1953 220 Mercedes Cabrolet A

With a four-speed, fully synchro transmission, this vehicle has a six-cylinder overhead cam engine and original brown leather interior.
While working his way through college, Mr. Malamut became quite fascinated with German automobiles. Working at a VW/Porsche dealership, he enjoyed using his spare time collecting and repairing many lines of German cars. Quickly, an appreciation for the quality of Mercedes cars was formed.

In the next decade, he attended an auto show at Fashion Island in Newport Beach where he saw a beautiful 220 Cabrolet A where he saw a car similar to this one that was meticulously restored and shown by its owner, Jim Weins. After talking with Jim, he told him how much he loved the car. Naturally, it wasn't for sale.

Mr. Malamut then searched for several years and found that purchasing a nicely restored Cabrolet A was beyond the budget. Upon scanning various periodicals, he found an ad where a seller was selling two identical 1953 Cab A vehicles that were mainly parts. One had the beginnings of a restoration where the frame was stripped and painted. The other was just piles of parts.

He purchased the two parts vehicles for $6,000. At the time, Autoland was ten-years-old. He also owned a Volkswagen dealership. After taking two repair bays and parking the parts cars there, he hired a couple of restorers from the east coast to help with the restoration. They spend a year sorting out the best of the parts from the two cars with the mission of making one good car out of the two. The process began with a total ground up restoration.

The parts were sorted (in particular, the chrome), and picked the best pieces for rechroming. Having never painted a complete car, Mr. Malamut decided he would like to tackle this feat with this one. The car, in pieces, but after the assistants prepped the various parts, he sprayed them one-on-one in a makeshift spray booth that built with 2 X 4s as framing and plastic sheathing as walls. He would wet down the floors and spray three to four coats of beige Mercedes lacquer. Then, they would color sand and buff each panel. It was a daunting task, but car started to come to life once their was paint on the various surfaces.

As the Mercedes inter support of this vintage are made out of wood, they then were perplexed by how to handle this task and none of the crew had experience with major woodworking. Mr. Malamut had raw oak stock from the previous owner, using it to create replacement pieces with the raw stock. It was quite difficult as the restoration fell to a standstill.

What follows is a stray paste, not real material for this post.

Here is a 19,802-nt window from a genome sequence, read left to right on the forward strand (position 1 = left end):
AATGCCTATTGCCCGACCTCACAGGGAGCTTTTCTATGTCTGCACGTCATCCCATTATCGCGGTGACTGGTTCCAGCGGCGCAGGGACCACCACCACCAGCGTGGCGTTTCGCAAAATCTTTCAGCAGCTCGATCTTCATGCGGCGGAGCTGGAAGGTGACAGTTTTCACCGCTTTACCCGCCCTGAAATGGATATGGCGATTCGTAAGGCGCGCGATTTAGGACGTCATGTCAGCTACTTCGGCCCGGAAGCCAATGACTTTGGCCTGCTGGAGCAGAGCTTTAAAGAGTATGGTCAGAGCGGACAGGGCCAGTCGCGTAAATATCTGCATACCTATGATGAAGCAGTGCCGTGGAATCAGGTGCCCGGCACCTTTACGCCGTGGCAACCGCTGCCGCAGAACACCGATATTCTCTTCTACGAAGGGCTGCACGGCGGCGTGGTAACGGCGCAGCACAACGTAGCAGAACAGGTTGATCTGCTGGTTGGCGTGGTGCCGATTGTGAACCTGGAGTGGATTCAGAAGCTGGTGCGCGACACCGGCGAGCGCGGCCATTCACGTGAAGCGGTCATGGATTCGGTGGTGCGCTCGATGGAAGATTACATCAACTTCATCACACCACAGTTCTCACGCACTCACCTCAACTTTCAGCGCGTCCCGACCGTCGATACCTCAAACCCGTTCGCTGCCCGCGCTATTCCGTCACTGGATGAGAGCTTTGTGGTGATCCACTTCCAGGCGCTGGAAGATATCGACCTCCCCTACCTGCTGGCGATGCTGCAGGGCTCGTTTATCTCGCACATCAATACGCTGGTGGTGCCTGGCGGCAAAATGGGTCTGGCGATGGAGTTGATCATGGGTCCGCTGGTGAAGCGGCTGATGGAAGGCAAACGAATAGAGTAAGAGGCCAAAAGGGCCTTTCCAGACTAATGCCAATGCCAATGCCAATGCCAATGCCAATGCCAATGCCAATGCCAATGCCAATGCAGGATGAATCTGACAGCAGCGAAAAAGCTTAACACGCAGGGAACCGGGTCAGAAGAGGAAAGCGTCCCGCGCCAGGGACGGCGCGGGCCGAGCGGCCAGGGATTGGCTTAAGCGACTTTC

Then one day, one of the car detailers of Mexican descent, sensing his frustration, approached Mr. Malamut and said, "Let me help you. I can make the wood for you." He replied, "You have cars to wash," and sent him on his way. They continued to move forward with continued frustration.

Soon, it dawned on him, he seemed sincere; maybe he knows how to work with wood. Calling him over, he asked him to say more about his woodworking abilities. He said that when he lived in Mexico, he worked in a furniture shop, and his job was to build furniture.
Mr. Malamut apologized, and asked if he was still willing to lend a hand. In short, the man was an expert. It took him little time to shape the panels like a real artist. For this car, one has to make the inner panel first, and then tack the metal panel to the wood support before putting it in place to check the spacing of the door's opening. Then, the outer metal panel is removed while working with the inner panel, carving it while making slight adjustments, then checking the outer panel to check the fit.

This three-month process was needed to fit the doors, top, etc. When the young man finished, the car began to take shape. All the mechanical refurbishing was done along with attachment of the doors and numerous chrome pieces. While fitting the chrome pieces, new problems arose. Some of the pieces fit well, others were too short or too long.

Scratching their heads, they couldn't find the problem, Mr. Malamut called Jim Weims. He explained these cars were hand-built and each piece should fit the vehicle. Each piece had a number on the back. These numbers are the last two digits of the ID number of the vehicle. His suggestion was to take all the pieces from both cars and separate them by ID numbers. Then fit the pieces to the vehicle being restored with the matching ID number, and the problem would be solved.

Magically, after sorting the pieces, they all fit perfectly. They then completed the interior and top work, and the car was complete. The Mercedes was finished in 1981 and still sports its original paint job. It runs beautifully and has required only oil changes and very little maintenance through the years. Mr. Malamut reports that today, he would feel quite comfortable cruising down the freeway at 70 miles per hour.

This vehicle holds a special place in the collection as it's one of a few that Mr. Malamut has personally brought back to life.